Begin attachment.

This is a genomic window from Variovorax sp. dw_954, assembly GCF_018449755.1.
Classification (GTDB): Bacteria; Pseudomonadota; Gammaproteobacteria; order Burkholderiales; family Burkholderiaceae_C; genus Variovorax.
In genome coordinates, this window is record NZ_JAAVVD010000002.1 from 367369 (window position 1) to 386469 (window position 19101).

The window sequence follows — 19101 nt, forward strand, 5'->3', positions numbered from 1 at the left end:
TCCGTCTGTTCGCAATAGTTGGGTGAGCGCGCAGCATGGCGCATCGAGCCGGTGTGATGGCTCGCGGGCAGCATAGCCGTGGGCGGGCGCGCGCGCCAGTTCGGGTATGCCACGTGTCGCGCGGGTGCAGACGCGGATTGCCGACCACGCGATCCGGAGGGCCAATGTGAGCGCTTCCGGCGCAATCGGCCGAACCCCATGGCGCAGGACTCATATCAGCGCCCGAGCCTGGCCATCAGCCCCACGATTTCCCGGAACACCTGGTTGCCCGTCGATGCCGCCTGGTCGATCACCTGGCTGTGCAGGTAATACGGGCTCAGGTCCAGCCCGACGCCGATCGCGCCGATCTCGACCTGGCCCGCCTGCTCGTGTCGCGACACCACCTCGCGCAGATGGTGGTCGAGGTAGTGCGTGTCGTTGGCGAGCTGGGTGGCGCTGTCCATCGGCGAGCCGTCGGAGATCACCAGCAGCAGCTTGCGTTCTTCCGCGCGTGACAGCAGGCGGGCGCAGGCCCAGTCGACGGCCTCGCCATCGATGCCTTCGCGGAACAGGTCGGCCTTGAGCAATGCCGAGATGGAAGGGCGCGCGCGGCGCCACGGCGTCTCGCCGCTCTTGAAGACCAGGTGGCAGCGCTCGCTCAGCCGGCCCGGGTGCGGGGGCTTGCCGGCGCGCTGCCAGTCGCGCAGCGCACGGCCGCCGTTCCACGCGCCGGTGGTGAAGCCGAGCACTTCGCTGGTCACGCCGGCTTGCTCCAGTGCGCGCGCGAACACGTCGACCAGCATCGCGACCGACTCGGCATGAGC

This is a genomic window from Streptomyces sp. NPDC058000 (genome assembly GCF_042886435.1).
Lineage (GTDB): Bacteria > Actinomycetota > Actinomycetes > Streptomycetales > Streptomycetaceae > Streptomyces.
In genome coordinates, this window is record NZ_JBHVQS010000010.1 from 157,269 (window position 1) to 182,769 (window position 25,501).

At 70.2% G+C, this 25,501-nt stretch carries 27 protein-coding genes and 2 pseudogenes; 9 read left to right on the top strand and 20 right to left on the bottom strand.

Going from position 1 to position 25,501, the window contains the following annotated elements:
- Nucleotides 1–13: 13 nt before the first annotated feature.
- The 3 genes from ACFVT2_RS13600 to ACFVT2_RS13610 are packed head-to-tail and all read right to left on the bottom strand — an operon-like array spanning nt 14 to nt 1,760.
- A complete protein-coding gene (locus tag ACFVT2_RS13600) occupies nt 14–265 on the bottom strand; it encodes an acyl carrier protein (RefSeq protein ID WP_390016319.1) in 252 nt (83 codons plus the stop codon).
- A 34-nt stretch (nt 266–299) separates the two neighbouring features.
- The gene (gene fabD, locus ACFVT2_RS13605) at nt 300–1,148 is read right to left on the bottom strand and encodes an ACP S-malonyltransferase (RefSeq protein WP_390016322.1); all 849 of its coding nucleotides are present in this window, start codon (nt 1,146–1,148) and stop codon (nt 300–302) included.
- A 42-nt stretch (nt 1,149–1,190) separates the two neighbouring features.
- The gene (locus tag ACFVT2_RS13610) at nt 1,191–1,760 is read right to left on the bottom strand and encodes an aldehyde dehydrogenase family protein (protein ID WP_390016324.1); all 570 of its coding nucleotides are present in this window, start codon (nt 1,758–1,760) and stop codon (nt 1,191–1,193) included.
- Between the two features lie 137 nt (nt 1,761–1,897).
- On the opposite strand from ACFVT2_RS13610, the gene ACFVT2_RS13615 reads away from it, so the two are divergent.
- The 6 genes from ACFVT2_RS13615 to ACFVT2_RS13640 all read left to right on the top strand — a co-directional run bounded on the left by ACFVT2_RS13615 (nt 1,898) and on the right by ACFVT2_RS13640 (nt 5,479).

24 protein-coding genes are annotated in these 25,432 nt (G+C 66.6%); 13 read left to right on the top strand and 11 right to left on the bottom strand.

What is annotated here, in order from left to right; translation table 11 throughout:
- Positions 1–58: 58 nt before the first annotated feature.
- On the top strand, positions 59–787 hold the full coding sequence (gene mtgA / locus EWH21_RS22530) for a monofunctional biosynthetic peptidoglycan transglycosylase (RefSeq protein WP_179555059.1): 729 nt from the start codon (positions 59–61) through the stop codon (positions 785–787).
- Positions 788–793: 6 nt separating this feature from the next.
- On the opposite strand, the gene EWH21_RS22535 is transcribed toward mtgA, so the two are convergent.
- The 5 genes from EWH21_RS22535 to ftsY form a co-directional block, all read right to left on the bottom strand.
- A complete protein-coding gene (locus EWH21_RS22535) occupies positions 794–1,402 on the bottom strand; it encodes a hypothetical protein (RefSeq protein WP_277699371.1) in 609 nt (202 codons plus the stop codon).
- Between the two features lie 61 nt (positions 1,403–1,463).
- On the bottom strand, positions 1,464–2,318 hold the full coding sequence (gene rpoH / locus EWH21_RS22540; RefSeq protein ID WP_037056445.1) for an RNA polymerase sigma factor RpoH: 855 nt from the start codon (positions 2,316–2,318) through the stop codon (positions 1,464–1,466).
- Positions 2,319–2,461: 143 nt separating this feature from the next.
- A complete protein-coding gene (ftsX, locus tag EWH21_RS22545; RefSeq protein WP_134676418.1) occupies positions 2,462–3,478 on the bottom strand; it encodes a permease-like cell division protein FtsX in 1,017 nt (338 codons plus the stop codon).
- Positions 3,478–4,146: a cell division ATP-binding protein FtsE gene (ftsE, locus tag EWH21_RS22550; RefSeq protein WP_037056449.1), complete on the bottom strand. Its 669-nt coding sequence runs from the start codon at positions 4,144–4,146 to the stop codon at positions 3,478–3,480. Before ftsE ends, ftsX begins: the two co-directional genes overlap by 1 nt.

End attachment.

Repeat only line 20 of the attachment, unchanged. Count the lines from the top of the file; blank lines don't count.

- The 6 genes from ACFVT2_RS13615 to ACFVT2_RS13640 all read left to right on the top strand — a co-directional run bounded on the left by ACFVT2_RS13615 (nt 1,898) and on the right by ACFVT2_RS13640 (nt 5,479).